Skip navigation
   
 
Scholarly Communication
Contacts

Factors associated with dog ownership and contact with dogs in a UK community

Westgarth, Carri; Pinchbeck, Gina L; Bradshaw, John W.S.; Dawson, Susan; Gaskell, Rosalind M and Christley, Robert M (2007) Factors associated with dog ownership and contact with dogs in a UK community. BMC Veterinary Research, 3 . Article Number: 5. ISSN 1746-6148

[img]
Preview
PDF
Available under License Creative Commons Attribution.

279Kb

Abstract

Background: Dogs are popular pets in many countries. Identifying differences between those who own dogs or have contact with dogs, and those who do not, is useful to those interested in the human-animal bond, human health and for provision of veterinary services. This census-based, epidemiological study aimed to investigate factors associated with dog ownership and contact with dogs, in a semi-rural community of 1278 households in Cheshire, UK. Results: Twenty-four percent of households were identified as dog-owning and 52% owned a pet of some type. Multivariable logistic regression suggested that households were more likely to own a dog if they had more occupants (five or more); if they had an adult female household member; or if they owned a horse. The age structure of the households was also associated with dog ownership, with households containing older children (between six and 19 years of age) and young adults (between 20 and 29 years of age), more likely to own dogs. We also found that dog owning households were more likely to be multi-dog households than single-dog if they also owned a cat or a bird, or if the household contained a person of 20–29 years old. Dog owners reported increased contact with dogs, other than their own, compared to those that did not own dogs and this contact appeared to be mainly through walking. Conclusion: Some household types are more likely to own a dog than others. This study supports the suggestion that dogs are more common in families who have older children (6–19 years), as has been generally observed in other countries. Dog owners are also more likely to have contact with dogs other than their own, compared with those not owning a dog.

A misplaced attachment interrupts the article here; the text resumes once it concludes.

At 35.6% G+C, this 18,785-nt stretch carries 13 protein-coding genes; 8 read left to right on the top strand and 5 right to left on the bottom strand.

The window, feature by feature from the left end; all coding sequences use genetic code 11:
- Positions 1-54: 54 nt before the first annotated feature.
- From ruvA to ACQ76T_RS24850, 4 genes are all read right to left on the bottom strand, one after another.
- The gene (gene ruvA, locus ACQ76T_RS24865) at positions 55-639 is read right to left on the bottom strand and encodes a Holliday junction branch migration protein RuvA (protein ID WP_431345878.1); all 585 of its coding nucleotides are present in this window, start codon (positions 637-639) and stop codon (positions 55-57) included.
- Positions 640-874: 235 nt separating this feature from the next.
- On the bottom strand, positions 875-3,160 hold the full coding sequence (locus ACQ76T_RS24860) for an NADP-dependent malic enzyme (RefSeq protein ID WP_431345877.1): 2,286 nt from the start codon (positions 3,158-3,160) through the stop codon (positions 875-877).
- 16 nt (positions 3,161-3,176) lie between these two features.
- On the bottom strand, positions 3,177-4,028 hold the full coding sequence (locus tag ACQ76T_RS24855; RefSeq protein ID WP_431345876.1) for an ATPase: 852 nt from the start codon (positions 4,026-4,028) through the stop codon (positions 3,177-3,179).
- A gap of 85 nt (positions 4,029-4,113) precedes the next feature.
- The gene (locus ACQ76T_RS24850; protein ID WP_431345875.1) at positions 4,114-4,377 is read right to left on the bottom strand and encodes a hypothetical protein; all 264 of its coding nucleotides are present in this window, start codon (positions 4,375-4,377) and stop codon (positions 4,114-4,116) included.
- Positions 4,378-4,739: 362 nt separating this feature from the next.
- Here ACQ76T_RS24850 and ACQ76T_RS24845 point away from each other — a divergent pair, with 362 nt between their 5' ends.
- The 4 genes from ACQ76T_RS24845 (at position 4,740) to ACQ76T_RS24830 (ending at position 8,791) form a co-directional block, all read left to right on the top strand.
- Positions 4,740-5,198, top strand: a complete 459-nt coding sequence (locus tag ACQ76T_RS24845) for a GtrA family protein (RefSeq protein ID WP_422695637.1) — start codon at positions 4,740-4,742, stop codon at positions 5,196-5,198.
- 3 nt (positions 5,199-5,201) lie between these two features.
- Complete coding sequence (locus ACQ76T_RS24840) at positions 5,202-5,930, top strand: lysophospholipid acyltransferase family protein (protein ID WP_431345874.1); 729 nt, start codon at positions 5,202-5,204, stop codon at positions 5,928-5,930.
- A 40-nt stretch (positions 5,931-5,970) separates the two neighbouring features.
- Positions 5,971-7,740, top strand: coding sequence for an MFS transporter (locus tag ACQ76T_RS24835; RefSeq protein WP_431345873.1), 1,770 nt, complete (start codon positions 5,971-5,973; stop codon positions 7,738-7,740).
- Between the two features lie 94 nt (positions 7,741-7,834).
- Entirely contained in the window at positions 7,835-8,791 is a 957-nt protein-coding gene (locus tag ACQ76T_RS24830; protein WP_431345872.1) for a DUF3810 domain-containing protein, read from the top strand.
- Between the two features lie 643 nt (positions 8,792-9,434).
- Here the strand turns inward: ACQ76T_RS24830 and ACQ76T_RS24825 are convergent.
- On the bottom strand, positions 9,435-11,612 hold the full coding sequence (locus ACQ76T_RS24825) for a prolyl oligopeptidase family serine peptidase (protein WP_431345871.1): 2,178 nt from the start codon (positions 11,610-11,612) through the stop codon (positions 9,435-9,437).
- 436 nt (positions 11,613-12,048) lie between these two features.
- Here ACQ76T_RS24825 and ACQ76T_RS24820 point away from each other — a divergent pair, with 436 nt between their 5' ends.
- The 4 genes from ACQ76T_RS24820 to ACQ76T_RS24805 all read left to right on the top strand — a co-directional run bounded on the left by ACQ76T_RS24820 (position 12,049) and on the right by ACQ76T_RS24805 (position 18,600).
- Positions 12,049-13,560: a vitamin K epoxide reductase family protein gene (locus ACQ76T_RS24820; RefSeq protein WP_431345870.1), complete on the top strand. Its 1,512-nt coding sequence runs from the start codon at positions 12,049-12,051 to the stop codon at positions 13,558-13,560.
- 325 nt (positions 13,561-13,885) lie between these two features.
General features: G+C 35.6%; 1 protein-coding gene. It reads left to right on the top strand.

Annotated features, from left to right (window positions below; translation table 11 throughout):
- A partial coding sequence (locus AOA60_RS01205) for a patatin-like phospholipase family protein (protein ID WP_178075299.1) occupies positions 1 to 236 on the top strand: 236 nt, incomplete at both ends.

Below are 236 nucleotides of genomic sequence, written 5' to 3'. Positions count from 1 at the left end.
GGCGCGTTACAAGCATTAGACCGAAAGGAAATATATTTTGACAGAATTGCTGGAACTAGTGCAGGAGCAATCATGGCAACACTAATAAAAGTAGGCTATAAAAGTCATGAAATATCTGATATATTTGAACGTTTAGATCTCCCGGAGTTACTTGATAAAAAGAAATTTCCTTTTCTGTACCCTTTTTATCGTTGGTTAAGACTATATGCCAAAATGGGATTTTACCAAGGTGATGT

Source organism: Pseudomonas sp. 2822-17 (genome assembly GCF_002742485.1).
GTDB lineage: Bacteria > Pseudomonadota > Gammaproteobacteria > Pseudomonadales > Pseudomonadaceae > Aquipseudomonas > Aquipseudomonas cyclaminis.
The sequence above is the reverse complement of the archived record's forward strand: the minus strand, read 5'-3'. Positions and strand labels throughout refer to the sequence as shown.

Item Type:Article
Additional Information:9 pages (page numbers not for citation purposes). Published: 3 April 2007.
Uncontrolled Keywords:human-animal bond; zoonotic infections
Subjects:S Agriculture > SF Animal culture
Departments, Research Centres and Related Units:Academic Faculties, Institutes and Research Centres > Faculty of Veterinary Science > Department of Veterinary Clinical Science
DOI:10.1186/1746-6148-3-5
Publisher's Statement:© 2007 Westgarth et al; licensee BioMed Central Ltd. This is an Open Access article distributed under the terms of the Creative Commons Attribution License (http://creativecommons.org/licenses/by/2.0), which permits unrestricted use, distribution, and reproduction in any medium, provided the original work is properly cited.
Related URLs:
Refereed:Yes
Status:Published
ID Code:137
Deposited On:11 Oct 2007 12:05
Last Modified:22 May 2012 10:49

Repository Staff Only: item control page

   
Search


Full text only
Peer reviewed only

Browse
Cross Archive Search
Find
Top 50 authors
Top 50 items
[more statistics]
 
   

These pages are maintained by Library Staff @ University of Liverpool Library

 

All pages © The University of Liverpool, 2004 | Disclaimer | Accessibility | Staff | Students